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Barbados: A History from Amerindians to Independence Paperback – 1 Jan 1978


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Product details

  • Paperback: 304 pages
  • Publisher: Macmillan Caribbean (1 Jan. 1978)
  • Language: English
  • ISBN-10: 0333238192
  • ISBN-13: 978-0333238196
  • Product Dimensions: 13.9 x 1.6 x 21.6 cm
  • Average Customer Review: 4.0 out of 5 stars  See all reviews (2 customer reviews)
  • Amazon Bestsellers Rank: 1,095,769 in Books (See Top 100 in Books)

Product Description

About the Author

There can be few people better qualified to write about his island home than Sir Alexander Hoyos, an eminent Barbadian and a former member of the Privy Council of Barbados. He is known particularly as an historian and has written a number of books on aspects of the history of Barbados. --This text refers to an out of print or unavailable edition of this title.

Inside This Book (Learn More)
First Sentence
To begin the story of the people of Barbados, one has to go back some 35,000 years to the time when the first men came to the New World. Read the first page
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Front Cover | Copyright | Table of Contents | Excerpt | Index | Back Cover
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2 of 2 people found the following review helpful By LbaYorkie on 3 Dec. 2009
This was a very informative book, with an appropriate title. It was essentially a book on politics especially towards the middle and end, this made it a little hard going and 'dry', nevertheless it was interesting.
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Wonderfully concise with great information on the earliest years of Barbados. How it was probably a headquarters for the Caribs and later a standard bearer for many colonies seeking freedom.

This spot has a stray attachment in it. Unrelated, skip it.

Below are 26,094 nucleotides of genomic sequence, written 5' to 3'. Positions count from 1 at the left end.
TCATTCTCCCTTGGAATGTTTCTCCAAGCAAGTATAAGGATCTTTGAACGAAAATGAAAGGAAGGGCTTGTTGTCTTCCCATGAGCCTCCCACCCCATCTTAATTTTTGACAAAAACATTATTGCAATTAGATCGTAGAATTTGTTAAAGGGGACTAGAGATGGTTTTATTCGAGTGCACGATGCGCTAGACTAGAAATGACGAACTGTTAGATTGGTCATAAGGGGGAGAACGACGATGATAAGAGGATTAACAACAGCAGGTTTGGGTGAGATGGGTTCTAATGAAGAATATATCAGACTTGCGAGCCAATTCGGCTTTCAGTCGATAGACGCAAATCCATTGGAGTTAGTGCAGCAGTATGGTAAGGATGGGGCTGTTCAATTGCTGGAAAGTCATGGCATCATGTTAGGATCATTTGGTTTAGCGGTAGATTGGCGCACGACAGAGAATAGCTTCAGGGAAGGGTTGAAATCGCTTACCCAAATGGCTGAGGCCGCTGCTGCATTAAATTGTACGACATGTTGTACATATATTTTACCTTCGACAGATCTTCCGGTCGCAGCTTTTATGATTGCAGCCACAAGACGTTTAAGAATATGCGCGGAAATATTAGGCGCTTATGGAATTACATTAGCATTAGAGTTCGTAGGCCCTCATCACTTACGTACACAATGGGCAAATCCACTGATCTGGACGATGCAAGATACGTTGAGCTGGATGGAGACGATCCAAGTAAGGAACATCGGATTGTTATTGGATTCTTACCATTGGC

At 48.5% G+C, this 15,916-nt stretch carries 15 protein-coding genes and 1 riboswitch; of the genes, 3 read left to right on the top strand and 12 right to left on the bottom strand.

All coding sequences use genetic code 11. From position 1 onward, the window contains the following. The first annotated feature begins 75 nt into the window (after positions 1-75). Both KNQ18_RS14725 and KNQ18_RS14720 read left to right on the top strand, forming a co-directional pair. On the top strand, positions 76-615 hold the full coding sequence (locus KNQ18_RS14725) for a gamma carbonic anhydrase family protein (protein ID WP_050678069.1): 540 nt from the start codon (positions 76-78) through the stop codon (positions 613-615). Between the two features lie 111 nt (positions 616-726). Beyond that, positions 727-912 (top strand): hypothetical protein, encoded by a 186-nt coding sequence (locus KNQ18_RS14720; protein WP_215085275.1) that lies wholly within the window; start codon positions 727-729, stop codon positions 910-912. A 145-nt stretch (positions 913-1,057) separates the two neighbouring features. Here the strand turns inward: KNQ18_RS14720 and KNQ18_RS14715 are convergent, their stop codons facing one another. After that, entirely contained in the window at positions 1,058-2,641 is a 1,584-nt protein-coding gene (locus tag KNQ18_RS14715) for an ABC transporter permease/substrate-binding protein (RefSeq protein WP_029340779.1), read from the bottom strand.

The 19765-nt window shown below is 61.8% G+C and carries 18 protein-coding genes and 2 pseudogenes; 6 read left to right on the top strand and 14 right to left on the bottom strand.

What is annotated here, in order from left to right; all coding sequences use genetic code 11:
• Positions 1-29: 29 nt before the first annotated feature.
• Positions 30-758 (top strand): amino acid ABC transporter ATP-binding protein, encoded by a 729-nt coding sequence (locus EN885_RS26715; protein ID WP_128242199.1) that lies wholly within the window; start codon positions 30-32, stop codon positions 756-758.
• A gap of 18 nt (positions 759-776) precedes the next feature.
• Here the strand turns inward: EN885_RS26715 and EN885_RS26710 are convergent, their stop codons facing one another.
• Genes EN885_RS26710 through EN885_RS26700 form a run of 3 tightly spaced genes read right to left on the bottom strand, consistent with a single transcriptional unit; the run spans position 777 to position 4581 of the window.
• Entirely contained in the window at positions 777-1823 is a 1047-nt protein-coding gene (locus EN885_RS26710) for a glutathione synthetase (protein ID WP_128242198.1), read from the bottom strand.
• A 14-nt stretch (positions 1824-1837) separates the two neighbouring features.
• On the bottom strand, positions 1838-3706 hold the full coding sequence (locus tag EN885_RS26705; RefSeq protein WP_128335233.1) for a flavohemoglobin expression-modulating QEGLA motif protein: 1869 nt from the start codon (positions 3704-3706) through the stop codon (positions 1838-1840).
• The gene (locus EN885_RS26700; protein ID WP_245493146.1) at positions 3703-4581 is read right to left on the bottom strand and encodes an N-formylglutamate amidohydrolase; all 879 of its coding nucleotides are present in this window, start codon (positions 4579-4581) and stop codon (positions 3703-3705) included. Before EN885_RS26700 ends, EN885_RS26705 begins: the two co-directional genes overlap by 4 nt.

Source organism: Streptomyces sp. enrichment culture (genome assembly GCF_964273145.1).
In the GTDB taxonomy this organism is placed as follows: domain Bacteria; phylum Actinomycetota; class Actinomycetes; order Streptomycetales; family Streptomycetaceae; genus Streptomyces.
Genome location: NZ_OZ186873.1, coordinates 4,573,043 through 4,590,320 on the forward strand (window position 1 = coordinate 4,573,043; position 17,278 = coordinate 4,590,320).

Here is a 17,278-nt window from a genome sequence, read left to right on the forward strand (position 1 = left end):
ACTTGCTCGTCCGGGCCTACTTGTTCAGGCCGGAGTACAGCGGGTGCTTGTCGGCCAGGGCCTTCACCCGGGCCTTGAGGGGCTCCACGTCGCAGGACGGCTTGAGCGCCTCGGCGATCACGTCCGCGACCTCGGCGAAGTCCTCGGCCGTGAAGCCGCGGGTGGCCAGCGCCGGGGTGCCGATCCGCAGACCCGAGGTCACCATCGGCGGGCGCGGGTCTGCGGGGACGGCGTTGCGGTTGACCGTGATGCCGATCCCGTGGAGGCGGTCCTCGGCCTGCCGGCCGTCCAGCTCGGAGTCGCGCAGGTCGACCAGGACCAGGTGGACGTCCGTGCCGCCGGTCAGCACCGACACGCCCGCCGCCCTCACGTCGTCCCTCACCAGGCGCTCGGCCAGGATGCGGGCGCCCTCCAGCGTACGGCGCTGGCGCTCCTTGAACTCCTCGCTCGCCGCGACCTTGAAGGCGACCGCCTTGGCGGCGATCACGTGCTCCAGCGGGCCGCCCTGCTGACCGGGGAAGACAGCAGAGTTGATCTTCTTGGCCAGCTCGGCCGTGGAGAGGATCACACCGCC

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Most Helpful Customer Reviews on Amazon.com (beta)

Amazon.com: 1 review
Basic Barbados, with special value for those interested in issues of British colonialism 26 Dec. 2014
By Marco Buendia - Published on Amazon.com
This is what might be called a middle-of-the-road history of Barbados. If I remember rightly, the book was written for classroom use in Barbados.

There can scarcely be a part of the world where such limited land, and, all the more, limited arable, has had such varied outcomes as the Caribbean Basin. Different colonial powers (and it was all colonized) would, of course, see each bit within their own perspective. Barbados was an English colony, an early one, and remained part of the British cultural sphere as that developed. So it tells us quite a lot about Britishness, and, eventually, African Britishness.

But the last concept is not something the author dwells on deliberately. The book is probably most useful for those who would like to take in a placid, largely non-controversial synopsis of Barbados history before proceeding wherever they intend to proceed. That portion of the book covering Barbadian history prior to the emancipation of the African-American slaves would be most widely useful, I think.

A special note: those who read mainly in American colonial and US history will specially appreciate this pre-Emancipation history of the island. The points of comparison with the eastern seaboard colonies and America's damnable South will be very evident to thoughtful readers. Not all of this relates to race. It was a very English place early in the game, and there's quite a bit of resonance with theories and realities of governance such as they were experienced in Atlantic America. BTW, those who would like to avoid hearing yet another race-lunatic beat the ancestral dog will not get this sort of tirade here, justifiable as it might be in a more specific context. This is a plain general history, not catering to any particular agenda.
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